Boris 3 | Back to the Future

With the posh boys in total control what happens next?

The answer is pretty obvious  – a attack on anything that would place any limit, check or constraint on their power or privilege, anything that might stop them handing out cash to their mates, or compromising Britains interests with members of other elites around the world – particularly Russia.  

The rules of elections are being quietly rewritten – the independence of the electoral commission has been removed and it is now controlled by the Government.  Parliamentary boundaries are gerrymandered to give extra seats to the Tories.  The House of Lords stuffed with chums and allies no matter how weird or ridiculous. Voting them out of power is getting harder and harder.

With these are sweeping changes to our legal system; restricting legal aid, repealing the Human Rights Act, leaving the European Court of Human Rights, limiting the right of Judicial Review, all while allowing foreign oligarchs to use our courts to silence critics – Roman Abramovich, Mikhail Fridman and Pyotr Aven used Britain’s archaic libel laws against HarperCollins over the book Putin’s People.   Since Brexit we have already seen attacks on the Judiciary, and a Government happy to break the law, whether on proroguing Parliament or holding parties during lockdown.

There are 2 things that to me define Britain:

The first is a literate culture that stretches from St Bede the Venerable through Shakespeare, which embraces high culture and popular culture equally; Byron and Shelly, Lennon and McCartney. 

The second is a commitment to private life and personal liberty.  From Magna Carta to the Bill of Rights, from the Act of Settlement to the Great Reform Acts and the Abolition of Slavery.

The Americans have the right to life liberty and the pursuit of happiness, we Brits have the right to close out doors and do what we like without nosey parkers sniffing around and interfering.

While it may be shocking that substantial part of Britain’s population are happy to give up their freedoms, liberties and legal protections., it is not illogical  They do so in the belief that they don’t need complex legal protections – their privilege or skin colour will protect them well enough.  The only people who need their liberties protected by law are minorities, or immigrants, or LGBTQ, not the people who voted for Boris and Brexit.  Giving up centuries of hard won liberties will affect people.  Just not them.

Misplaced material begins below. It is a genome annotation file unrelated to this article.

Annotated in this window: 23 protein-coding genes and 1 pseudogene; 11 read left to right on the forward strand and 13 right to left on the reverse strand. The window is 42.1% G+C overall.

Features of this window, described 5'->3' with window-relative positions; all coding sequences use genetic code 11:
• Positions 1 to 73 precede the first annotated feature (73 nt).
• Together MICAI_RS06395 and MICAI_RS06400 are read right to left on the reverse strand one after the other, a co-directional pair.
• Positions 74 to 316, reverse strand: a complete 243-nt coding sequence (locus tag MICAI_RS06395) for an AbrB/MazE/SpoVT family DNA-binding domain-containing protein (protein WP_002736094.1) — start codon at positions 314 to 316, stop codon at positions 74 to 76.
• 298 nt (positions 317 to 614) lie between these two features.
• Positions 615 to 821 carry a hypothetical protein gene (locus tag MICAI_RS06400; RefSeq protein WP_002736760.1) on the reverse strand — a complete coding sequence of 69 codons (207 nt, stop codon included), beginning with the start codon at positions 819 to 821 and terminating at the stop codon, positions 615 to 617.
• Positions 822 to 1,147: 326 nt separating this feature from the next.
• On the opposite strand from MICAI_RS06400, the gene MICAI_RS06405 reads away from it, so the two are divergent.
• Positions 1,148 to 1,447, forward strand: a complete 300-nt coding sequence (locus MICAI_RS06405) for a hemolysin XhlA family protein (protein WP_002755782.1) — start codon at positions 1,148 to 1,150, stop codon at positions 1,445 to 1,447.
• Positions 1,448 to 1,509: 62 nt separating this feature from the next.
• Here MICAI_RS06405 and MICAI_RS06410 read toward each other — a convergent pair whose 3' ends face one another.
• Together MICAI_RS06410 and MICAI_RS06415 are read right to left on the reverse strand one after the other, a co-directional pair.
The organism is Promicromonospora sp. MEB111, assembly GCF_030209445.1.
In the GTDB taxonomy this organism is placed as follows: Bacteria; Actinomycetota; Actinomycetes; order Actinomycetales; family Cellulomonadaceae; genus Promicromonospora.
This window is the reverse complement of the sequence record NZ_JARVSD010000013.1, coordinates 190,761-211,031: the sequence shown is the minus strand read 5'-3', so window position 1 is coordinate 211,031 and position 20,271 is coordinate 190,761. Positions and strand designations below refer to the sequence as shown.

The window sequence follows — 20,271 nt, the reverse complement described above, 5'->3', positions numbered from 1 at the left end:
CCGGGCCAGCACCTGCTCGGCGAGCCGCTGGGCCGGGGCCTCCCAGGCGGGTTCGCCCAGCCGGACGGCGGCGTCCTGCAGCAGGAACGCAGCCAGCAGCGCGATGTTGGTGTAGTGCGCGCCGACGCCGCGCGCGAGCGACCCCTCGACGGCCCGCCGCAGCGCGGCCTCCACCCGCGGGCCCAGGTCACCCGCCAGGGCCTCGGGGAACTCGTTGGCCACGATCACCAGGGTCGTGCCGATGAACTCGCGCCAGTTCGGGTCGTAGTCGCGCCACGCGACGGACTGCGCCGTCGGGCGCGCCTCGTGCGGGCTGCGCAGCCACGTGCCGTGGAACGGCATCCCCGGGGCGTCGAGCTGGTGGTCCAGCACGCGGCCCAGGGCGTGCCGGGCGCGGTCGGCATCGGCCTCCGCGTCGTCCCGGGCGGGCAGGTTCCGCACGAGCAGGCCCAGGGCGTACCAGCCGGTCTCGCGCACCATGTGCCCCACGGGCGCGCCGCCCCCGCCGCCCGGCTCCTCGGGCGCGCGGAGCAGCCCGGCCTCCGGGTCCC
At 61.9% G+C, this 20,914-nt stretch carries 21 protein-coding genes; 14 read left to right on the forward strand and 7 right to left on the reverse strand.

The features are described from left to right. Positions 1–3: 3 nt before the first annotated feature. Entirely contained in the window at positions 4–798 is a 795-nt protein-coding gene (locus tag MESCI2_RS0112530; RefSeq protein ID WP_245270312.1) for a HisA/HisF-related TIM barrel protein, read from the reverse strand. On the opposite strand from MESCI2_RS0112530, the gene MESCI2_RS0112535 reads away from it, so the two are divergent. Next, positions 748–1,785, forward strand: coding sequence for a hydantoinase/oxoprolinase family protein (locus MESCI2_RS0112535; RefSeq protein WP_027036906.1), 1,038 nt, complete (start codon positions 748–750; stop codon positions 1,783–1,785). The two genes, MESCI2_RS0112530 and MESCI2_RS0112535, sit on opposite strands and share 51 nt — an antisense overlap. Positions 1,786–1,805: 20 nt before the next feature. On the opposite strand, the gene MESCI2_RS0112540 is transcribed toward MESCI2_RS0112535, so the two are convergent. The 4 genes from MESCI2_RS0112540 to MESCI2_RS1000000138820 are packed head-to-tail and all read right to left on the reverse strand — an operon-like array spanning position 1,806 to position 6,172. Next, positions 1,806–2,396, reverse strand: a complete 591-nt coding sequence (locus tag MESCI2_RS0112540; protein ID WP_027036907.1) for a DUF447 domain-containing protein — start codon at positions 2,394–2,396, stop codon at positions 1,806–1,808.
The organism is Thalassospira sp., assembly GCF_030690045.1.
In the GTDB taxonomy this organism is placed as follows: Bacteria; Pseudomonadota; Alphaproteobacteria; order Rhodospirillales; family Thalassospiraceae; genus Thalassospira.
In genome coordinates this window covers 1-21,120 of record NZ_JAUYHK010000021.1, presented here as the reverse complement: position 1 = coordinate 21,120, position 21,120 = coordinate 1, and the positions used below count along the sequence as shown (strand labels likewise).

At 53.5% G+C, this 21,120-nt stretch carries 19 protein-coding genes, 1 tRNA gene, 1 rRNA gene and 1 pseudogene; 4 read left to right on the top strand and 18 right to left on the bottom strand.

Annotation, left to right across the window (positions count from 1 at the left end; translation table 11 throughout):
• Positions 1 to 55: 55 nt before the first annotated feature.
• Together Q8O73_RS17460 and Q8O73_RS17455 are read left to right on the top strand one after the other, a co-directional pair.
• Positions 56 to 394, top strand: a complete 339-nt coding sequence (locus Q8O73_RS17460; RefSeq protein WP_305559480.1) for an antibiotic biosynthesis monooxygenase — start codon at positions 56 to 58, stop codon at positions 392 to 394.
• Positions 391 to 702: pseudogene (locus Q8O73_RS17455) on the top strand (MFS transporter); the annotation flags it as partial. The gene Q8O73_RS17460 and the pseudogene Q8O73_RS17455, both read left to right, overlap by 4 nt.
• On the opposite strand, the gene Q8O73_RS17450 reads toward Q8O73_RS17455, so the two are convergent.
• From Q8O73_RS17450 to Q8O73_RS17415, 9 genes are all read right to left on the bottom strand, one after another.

And this campaign to strip away checks and balances has other more subtle facets.   Eroding Civil Service independence, centralising control over the NHS, ending clinical autonomy.  

It hardly seems worth rehearsing the changing role of the press – no longer do they report what the Government are doing or hold them to account, instead they breathlessly cheer on Boris in the manner of Pravda or Tass.  Those few who hold out  – the Guardian, the FT – have tiny circulations and are often marginal voices.  

But Boris is not the poshest boy in the this process,.  Boris is Pere Ubu: a chubby lewd and unscrupulous despot with no redeeming qualities. But he will never be Ubu Roi as there is already one ahead of him.  

What happens next will be the rise of King Charles, the poshest boy of all.

Some time in the near future we will have a new Monarch – King Charles III (unless he decides to style himself as George VII).   Queen Elizabeth II may have her faults, mostly financial, which I covered here:

But she does have a unique connection and understanding of her people, who she has led through a lengthy period of intense change.  Her understanding of her subjects is all the more remarkable because she has hardly ever met or interacted with them.   She may have tilted the laws in her favour in financial matters, but she took to heart Bagehot’s description of the constitutional duties imposed on the monarch, to “counsel, encourage and warn”.

Charles is a completely different character, with his own agenda, equal parts reactionary, environmentalist, and hippy shit. 

Charles’s view on the role of the Monarch are best set out in Jonathan Dimbleby’s biography.   Charles is often thought of as a classic Tory, but in reality he is a reactionary paleo-conservative.   He intends to rule without the constraints of the constitutional monarchy, and to intervene directly in politics.   Liberals may welcome this, based on his recent intervention on Rwanda, but this is misplaced.   

Just as Boris sees the Human Rights Act as an encumbrance on this ability to rule unchecked so Charles sees the Act of Settlement and the Bill of Rights.   Charles would rule ignoring the constraints they place on the role of the Monarch.   The combination of a Monarch and a PM both stripping away anything that might limit their power and privilege is an explosive combination, and Charles’s media team are already briefing about a strained relationship.   This is not surprising given that Boris and his poise chums treated the Monarchy with contempt, lying to the Queen about proroguement and partying while she mourned alone.     

Equally important to understanding Charles are his views on the environment.   We associate “green” politics with the middle class left, but the origins of the environmental movement in the UK are on the far right.